I only knew Tony Danza from the 1980's TV show "Taxi", but, through this book, I found out what a great guy he is. But more importantly, in this book, Tony Danza lets me peek at some of the real lives of the kids who attend a public school in Philadelphia. I never watched the cable TV "reality show" that was part of this, but I know this actor went much deeper than a role in the TV show. He stayed with the class after the TV show production ended, and he still keeps in touch with some of the students. It's really heat-breaking what some of these kids have to go through in their personal lives AND go through the high school life that is so important in determining their future. We all know how important education is, but most of us, including myself, tend to think "education" in rather abstract way. This book brought me back to the time when I went to a public school but also reminded me how important this short period can be in shaping the kids' future. For this, I now feel that high school teachers probably play more important roles than college professors do. We often hear about negative things about teachers in public schools, but, considering what they are up against, we don't give (at least many of) them enough credit. Tony Danza honestly describes what went through his mind during his interactions with the students and other teachers and admits his flaws, mistakes, and vulnerability. I could tell that Tony Danza himself had some great passionate teachers. He is a great narrator by the way. Many of the scenes made me cry (and I almost never cry listening to audiobooks).
I think this is the first time I rate a book with five stars for both story and performance. So many of the diseases prevalent in modern societies (e.g., Type 2 diabetes) are called "mismatch disease" because they are caused by mismatch of the modern life style such as abundance of food (of unbalanced kind) vs. our evolutionary tendency to store fat and sugar when we can because food was scarce. This book provides a comprehensive view on how we humans developed since our ancestors started walking on two feet. The author has a rare quality of being able to translate his research expertise to its public health implications. I feel lucky to be alive in this age when books like this can teach us the evolutionary perspective on how we are living now compared to the past and what can be improved. It is also devastating to know that so many of modern diseases are preventable, and yet, important information like this has not seeped into the mainstream culture.
As a teenager in the 1970's, I was never a Beatles fan (I was more into the Stones), but some of John Lennon's post-Beatles music, such as "Mother" and "Imagine", made such a strong impression on me because they sounded like they were coming right out of his very personal inner self. But I was a bit too young then to know exactly what was going on politically. This book filled me in with the information on the cultural and political background in America that Lennon walks into at the time and vividly depicts how he lived through the period and influenced many people (to the point that Nixon was afraid of him). Sure, as a former Beatle, it was probably easier than anyone to make a difference in the world, but he didn't have to do any of the things he did. His attempts to get involved and make a difference even in the local community levels appeared sincere and are consistent with his music. I am glad someone wrote a book about this period of Lennon's life.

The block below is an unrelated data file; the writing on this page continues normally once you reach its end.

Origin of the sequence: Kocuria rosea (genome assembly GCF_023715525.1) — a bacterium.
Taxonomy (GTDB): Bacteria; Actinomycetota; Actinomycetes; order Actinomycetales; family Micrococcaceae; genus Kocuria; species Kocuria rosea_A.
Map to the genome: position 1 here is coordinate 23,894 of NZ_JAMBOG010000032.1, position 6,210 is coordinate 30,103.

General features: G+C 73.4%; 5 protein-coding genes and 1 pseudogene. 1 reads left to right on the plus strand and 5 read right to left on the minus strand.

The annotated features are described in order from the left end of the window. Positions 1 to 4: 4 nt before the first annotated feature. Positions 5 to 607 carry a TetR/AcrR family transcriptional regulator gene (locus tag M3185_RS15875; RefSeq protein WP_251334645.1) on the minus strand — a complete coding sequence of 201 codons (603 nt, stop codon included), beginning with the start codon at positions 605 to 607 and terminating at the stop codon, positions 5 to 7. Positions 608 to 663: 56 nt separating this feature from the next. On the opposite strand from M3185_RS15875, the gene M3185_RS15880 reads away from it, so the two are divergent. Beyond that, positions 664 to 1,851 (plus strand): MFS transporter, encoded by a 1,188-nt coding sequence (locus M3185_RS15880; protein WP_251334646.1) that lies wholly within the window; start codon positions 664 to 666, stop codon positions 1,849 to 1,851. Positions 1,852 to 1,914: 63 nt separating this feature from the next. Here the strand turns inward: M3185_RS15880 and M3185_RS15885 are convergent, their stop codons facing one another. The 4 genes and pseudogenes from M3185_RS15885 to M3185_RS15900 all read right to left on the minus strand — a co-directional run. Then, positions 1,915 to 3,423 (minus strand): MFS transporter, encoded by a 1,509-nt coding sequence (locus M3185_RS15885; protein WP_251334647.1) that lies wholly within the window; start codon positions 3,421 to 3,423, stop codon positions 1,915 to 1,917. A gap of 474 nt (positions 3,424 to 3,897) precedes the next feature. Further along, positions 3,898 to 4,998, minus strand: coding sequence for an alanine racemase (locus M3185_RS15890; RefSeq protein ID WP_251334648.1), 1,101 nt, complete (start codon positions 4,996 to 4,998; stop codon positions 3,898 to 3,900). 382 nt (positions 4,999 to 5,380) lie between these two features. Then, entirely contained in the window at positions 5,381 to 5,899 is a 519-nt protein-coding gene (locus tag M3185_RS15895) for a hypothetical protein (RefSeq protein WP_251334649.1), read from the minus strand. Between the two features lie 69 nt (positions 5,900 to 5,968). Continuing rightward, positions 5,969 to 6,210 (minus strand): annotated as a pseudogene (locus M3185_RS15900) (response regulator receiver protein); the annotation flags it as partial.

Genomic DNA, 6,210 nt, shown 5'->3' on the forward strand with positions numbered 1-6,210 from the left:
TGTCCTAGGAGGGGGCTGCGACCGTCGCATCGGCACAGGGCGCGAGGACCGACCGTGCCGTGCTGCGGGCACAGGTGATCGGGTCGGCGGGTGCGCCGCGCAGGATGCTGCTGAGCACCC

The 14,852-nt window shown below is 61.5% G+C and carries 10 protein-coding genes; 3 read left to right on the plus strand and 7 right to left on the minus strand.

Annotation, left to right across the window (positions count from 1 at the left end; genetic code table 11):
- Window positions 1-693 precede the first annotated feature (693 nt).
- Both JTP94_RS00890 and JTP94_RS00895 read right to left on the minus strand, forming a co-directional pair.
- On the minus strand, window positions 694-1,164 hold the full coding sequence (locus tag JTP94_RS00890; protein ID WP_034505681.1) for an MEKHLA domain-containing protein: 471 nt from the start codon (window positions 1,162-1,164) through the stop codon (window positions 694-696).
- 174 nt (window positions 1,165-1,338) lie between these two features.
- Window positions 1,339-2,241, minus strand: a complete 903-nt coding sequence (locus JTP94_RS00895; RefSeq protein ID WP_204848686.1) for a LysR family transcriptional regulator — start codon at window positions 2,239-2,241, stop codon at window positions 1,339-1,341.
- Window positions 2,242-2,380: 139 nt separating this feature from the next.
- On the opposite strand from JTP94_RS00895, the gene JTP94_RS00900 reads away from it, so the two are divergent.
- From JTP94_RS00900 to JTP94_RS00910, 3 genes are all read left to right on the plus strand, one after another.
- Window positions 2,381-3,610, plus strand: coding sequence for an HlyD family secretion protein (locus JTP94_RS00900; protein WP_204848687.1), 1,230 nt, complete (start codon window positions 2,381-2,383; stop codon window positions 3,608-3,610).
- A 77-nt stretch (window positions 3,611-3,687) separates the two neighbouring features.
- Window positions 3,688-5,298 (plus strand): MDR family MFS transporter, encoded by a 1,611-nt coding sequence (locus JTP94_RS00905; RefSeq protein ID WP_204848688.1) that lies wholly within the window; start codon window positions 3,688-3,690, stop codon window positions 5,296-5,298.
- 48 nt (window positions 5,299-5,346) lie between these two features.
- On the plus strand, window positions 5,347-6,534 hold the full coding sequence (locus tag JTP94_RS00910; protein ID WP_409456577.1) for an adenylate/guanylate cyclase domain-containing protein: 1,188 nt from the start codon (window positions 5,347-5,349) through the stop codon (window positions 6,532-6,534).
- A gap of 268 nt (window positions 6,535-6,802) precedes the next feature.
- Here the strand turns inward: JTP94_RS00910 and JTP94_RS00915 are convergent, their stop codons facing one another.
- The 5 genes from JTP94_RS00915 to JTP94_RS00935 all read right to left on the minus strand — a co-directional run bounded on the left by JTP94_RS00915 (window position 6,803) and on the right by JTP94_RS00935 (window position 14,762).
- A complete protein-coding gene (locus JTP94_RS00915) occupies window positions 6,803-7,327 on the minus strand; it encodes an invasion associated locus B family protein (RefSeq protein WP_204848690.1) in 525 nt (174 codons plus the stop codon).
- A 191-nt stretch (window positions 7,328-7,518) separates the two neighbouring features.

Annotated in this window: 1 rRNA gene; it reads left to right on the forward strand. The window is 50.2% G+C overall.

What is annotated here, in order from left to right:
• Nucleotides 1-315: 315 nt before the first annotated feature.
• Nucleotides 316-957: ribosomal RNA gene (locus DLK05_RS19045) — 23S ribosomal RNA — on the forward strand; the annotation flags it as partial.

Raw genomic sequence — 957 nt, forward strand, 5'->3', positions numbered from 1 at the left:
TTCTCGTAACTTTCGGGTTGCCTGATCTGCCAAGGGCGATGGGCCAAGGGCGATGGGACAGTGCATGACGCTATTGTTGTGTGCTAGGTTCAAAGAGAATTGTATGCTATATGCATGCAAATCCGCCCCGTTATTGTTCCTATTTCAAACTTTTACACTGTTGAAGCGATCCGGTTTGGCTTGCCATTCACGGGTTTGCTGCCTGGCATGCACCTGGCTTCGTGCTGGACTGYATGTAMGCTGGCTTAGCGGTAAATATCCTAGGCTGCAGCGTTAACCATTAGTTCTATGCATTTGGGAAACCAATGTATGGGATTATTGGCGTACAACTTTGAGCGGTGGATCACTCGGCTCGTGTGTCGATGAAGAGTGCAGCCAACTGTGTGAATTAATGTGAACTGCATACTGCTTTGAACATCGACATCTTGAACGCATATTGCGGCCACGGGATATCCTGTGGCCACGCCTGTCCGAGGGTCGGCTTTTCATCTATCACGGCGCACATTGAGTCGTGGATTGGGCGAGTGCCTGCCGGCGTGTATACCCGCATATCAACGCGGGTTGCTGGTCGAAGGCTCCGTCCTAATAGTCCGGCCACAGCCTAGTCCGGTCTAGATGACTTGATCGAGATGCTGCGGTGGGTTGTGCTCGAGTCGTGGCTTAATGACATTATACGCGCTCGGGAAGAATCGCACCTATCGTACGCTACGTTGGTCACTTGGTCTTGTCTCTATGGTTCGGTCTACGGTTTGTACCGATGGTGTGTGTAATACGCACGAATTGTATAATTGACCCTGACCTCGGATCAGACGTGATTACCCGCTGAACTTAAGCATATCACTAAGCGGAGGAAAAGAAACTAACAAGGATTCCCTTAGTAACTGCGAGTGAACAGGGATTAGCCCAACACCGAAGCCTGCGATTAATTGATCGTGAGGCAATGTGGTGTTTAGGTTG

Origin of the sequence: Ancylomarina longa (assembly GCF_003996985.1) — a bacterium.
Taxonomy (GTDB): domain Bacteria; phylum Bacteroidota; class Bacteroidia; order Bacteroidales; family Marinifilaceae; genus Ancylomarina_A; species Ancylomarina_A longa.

I liked the way this book made me feel a bit uncomfortable. You don't hear or read these bluntly honest opinions about the type of lies that we often consider socially acceptable (if you think about it, as the author explains, they are harmful). I did not agree with some of his arguments, but the most important thing was that this book made me re-evaluate my approach to life. I also liked the last 30 minutes where he responded to readers' questions. When there are too many books out there in which the authors stretch and repeat the same points over and over again, this to-the-point style was also refreshing.
I admit that I never seriously studied Einstein's equations or quantum physics, but this book gave me a great outline of the development of modern physics. I am now motivated to listen to other audiobooks on modern physics or even get some paper books that contain equations. Michio Kaku is also good at depicting human side of Einstein and other physicists. It's fun to think about Einstein writing numerous love letters. I also never imagined that Schrödinger was a serious womanizer!
I cannot help comparing this book to "The China Study" by Colin Campbell, who recommends plant-based diet, which may appear to be at odds with the recommendations given in "Grain Brain". Both authors have "credible" (though this can be subjective) research background. However, I felt that this book provided more scientific arguments and thus, to me, more convincing. Through reading this book, I felt that I learned a lot in various areas of biology - brain, causes of many illnesses: inflammation and oxidation, diabetes, cardiovascular disease, etc. To me, the most convincing argument against the wheat-filled eating habits of modern society is the fact that we humans started eating wheat only ten thousand years ago or so, and that the characteristics of modern wheat (e.g, gluten content) changed in the past several decades and is nothing like what ancestors ate. I can believe that the increase in obesity and diabetes has something to do with the increasing consumption of wheat. I did think that the author is opinionated and probably biased (this was also the case with Colin Campbell). Yet, I am convinced that there is no harm in avoiding wheat most of the time. It is SO hard to avoid wheat-containing food though.